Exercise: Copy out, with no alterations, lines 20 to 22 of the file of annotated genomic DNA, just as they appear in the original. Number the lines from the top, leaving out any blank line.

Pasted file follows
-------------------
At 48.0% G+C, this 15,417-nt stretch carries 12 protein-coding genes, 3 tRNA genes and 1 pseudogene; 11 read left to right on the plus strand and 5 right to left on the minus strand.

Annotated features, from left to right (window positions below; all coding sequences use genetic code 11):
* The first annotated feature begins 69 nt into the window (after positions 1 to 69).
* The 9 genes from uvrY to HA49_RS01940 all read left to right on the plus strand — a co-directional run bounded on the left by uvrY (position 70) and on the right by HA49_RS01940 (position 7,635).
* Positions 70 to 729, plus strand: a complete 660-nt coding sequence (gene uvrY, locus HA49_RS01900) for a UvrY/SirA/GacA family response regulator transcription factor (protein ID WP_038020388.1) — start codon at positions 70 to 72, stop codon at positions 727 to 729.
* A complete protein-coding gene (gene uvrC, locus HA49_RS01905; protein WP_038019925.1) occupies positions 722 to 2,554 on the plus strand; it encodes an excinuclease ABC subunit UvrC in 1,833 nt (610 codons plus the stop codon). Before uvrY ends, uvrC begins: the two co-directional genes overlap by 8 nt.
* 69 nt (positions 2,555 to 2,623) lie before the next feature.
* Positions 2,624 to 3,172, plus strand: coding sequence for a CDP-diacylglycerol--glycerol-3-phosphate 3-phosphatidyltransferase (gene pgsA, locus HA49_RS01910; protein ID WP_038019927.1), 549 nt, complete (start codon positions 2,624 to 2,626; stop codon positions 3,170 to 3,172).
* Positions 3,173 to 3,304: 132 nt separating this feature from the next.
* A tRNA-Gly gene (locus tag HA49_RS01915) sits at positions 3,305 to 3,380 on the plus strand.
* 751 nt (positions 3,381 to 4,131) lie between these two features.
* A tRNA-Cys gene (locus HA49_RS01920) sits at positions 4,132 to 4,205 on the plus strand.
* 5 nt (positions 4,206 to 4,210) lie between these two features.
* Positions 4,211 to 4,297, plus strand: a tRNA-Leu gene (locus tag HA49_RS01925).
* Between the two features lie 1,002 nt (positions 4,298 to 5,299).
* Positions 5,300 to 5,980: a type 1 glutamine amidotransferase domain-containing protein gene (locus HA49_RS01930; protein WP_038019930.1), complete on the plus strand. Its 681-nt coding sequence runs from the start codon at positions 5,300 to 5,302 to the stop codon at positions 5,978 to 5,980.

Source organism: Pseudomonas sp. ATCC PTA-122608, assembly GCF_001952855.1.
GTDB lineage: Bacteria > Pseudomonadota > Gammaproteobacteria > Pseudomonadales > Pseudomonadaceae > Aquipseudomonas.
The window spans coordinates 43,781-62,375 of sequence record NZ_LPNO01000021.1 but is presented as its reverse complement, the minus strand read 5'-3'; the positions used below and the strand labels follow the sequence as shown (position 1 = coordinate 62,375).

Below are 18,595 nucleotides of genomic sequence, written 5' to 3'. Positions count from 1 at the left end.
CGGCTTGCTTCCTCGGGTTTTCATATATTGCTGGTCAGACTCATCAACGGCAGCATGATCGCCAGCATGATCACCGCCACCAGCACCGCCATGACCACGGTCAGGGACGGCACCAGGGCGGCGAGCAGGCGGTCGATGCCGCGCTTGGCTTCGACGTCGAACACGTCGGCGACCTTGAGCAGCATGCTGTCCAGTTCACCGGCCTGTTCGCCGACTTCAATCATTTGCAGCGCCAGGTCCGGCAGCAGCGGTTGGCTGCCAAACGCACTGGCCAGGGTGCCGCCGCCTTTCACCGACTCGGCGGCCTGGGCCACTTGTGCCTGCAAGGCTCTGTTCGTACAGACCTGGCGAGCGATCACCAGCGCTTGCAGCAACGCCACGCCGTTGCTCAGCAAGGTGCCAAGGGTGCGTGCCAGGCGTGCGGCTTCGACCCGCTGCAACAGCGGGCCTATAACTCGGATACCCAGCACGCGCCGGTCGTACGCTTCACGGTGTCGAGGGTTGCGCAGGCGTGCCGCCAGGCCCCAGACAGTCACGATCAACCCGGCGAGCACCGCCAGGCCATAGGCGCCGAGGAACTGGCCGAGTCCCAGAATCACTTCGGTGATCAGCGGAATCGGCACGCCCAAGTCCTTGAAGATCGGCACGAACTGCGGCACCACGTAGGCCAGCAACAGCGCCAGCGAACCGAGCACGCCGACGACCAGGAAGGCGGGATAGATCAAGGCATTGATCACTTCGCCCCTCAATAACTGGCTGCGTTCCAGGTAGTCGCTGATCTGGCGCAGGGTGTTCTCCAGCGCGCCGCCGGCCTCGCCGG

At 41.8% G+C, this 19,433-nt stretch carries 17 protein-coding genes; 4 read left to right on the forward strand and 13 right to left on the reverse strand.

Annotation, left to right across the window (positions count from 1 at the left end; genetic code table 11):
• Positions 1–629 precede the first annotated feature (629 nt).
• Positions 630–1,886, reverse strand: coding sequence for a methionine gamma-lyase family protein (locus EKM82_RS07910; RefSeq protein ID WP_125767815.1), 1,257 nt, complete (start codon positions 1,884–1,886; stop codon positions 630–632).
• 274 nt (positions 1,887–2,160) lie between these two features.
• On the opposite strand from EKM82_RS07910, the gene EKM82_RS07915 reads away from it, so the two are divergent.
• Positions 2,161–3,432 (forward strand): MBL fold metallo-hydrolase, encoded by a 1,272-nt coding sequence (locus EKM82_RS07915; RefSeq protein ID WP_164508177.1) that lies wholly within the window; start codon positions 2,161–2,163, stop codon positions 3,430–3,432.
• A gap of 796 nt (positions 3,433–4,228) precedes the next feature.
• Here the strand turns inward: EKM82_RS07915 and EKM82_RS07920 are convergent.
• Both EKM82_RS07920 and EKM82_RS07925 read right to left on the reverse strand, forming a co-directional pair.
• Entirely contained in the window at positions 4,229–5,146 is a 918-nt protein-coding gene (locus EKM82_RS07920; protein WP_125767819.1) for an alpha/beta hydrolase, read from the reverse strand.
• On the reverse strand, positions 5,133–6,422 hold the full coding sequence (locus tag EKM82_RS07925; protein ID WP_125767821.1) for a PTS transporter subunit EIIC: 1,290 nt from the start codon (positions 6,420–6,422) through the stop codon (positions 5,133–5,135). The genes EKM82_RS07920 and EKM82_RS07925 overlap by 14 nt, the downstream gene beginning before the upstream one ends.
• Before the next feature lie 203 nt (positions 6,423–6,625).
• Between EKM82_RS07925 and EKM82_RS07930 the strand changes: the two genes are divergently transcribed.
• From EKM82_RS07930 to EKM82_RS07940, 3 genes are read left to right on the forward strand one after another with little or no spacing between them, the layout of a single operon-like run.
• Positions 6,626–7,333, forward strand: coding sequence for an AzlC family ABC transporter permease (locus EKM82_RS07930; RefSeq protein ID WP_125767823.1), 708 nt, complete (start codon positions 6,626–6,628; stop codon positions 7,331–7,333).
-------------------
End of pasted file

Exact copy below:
Below are 18,595 nucleotides of genomic sequence, written 5' to 3'. Positions count from 1 at the left end.
CGGCTTGCTTCCTCGGGTTTTCATATATTGCTGGTCAGACTCATCAACGGCAGCATGATCGCCAGCATGATCACCGCCACCAGCACCGCCATGACCACGGTCAGGGACGGCACCAGGGCGGCGAGCAGGCGGTCGATGCCGCGCTTGGCTTCGACGTCGAACACGTCGGCGACCTTGAGCAGCATGCTGTCCAGTTCACCGGCCTGTTCGCCGACTTCAATCATTTGCAGCGCCAGGTCCGGCAGCAGCGGTTGGCTGCCAAACGCACTGGCCAGGGTGCCGCCGCCTTTCACCGACTCGGCGGCCTGGGCCACTTGTGCCTGCAAGGCTCTGTTCGTACAGACCTGGCGAGCGATCACCAGCGCTTGCAGCAACGCCACGCCGTTGCTCAGCAAGGTGCCAAGGGTGCGTGCCAGGCGTGCGGCTTCGACCCGCTGCAACAGCGGGCCTATAACTCGGATACCCAGCACGCGCCGGTCGTACGCTTCACGGTGTCGAGGGTTGCGCAGGCGTGCCGCCAGGCCCCAGACAGTCACGATCAACCCGGCGAGCACCGCCAGGCCATAGGCGCCGAGGAACTGGCCGAGTCCCAGAATCACTTCGGTGATCAGCGGAATCGGCACGCCCAAGTCCTTGAAGATCGGCACGAACTGCGGCACCACGTAGGCCAGCAACAGCGCCAGCGAACCGAGCACGCCGACGACCAGGAAGGCGGGATAGATCAAGGCATTGATCACTTCGCCCCTCAATAACTGGCTGCGTTCCAGGTAGTCGCTGATCTGGCGCAGGGTGTTCTCCAGCGCGCCGCCGGCCTCGCCGG

At 41.8% G+C, this 19,433-nt stretch carries 17 protein-coding genes; 4 read left to right on the forward strand and 13 right to left on the reverse strand.